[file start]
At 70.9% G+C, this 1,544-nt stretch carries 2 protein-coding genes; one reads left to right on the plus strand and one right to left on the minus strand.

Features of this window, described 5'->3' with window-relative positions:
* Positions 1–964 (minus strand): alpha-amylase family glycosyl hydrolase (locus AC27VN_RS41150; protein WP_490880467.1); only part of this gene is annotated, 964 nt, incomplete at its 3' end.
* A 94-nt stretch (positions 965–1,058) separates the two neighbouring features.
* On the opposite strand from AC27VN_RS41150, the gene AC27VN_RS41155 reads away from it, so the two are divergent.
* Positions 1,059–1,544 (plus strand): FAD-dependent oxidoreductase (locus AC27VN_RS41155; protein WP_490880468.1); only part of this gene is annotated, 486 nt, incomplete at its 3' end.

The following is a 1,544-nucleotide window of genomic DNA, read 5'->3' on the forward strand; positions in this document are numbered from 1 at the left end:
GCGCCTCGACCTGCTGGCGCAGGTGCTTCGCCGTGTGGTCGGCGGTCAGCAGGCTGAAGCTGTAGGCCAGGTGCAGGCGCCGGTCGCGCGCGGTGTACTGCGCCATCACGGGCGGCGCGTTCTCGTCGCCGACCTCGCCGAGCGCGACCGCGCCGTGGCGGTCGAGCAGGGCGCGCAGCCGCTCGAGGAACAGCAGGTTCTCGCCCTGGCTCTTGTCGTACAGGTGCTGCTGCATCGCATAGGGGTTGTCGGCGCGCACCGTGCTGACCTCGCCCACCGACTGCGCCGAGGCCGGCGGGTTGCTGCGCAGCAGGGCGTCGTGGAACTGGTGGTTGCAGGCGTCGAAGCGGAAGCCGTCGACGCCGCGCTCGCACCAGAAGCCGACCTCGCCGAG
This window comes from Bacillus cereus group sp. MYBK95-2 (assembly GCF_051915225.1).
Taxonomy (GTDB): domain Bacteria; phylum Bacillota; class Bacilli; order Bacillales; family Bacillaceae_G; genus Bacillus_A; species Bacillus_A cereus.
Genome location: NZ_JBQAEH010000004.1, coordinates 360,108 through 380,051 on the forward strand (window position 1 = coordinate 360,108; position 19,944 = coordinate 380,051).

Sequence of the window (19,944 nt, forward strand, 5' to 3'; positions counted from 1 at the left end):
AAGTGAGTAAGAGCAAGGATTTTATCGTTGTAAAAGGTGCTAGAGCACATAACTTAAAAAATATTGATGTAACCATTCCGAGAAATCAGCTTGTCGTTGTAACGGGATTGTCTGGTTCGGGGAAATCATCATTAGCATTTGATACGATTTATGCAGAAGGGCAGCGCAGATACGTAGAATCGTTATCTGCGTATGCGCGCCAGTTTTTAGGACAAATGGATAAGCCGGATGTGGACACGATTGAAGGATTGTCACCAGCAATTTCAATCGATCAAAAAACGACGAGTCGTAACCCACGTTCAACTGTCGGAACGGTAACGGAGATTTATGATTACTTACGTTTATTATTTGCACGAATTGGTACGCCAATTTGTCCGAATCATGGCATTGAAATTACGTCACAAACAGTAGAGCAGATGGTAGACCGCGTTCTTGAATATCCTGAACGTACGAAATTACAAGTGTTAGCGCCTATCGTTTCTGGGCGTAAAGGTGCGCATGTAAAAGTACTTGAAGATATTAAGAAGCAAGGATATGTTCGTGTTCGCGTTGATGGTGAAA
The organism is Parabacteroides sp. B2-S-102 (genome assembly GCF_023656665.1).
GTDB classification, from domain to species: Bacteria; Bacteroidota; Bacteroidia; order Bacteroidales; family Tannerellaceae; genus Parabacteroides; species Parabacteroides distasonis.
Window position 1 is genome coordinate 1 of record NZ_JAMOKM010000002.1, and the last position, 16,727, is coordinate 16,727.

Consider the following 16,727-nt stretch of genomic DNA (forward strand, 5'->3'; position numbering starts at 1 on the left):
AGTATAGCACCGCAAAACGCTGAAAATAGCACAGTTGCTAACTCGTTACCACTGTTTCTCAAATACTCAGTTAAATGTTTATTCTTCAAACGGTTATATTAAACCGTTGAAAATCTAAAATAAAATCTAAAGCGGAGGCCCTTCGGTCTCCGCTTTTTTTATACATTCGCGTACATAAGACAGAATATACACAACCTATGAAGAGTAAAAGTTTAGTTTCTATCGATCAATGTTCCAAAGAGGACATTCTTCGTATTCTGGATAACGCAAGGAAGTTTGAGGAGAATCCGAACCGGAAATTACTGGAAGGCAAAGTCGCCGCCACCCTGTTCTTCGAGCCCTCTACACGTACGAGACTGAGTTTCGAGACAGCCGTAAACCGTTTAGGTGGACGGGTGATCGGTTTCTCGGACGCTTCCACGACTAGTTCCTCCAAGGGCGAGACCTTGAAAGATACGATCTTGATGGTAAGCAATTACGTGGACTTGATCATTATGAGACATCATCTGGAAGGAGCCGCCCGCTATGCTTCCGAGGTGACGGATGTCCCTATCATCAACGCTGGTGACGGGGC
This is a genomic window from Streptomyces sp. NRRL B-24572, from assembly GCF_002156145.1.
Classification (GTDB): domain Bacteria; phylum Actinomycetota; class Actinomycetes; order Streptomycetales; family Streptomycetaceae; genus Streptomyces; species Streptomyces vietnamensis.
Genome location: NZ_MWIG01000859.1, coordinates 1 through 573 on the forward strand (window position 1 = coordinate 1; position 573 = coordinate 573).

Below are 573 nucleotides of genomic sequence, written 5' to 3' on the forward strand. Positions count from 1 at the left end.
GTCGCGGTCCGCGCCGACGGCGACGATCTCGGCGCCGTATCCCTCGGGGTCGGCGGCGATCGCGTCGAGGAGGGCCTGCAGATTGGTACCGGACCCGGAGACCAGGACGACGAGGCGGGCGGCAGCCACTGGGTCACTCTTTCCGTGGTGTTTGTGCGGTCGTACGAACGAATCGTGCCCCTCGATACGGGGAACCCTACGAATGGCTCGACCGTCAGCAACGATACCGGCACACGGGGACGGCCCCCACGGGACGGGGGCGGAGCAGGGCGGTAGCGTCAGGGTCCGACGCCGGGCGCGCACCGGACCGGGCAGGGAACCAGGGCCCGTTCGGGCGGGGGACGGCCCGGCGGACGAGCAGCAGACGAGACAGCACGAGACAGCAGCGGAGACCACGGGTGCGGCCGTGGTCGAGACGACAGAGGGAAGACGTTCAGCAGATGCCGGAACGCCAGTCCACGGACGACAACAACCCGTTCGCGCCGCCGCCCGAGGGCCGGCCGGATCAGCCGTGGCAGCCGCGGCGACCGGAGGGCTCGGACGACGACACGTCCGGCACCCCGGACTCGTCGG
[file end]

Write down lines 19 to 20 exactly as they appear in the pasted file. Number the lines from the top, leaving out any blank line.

This is a genomic window from Streptomyces sp. NRRL B-24572, from assembly GCF_002156145.1.
Classification (GTDB): domain Bacteria; phylum Actinomycetota; class Actinomycetes; order Streptomycetales; family Streptomycetaceae; genus Streptomyces; species Streptomyces vietnamensis.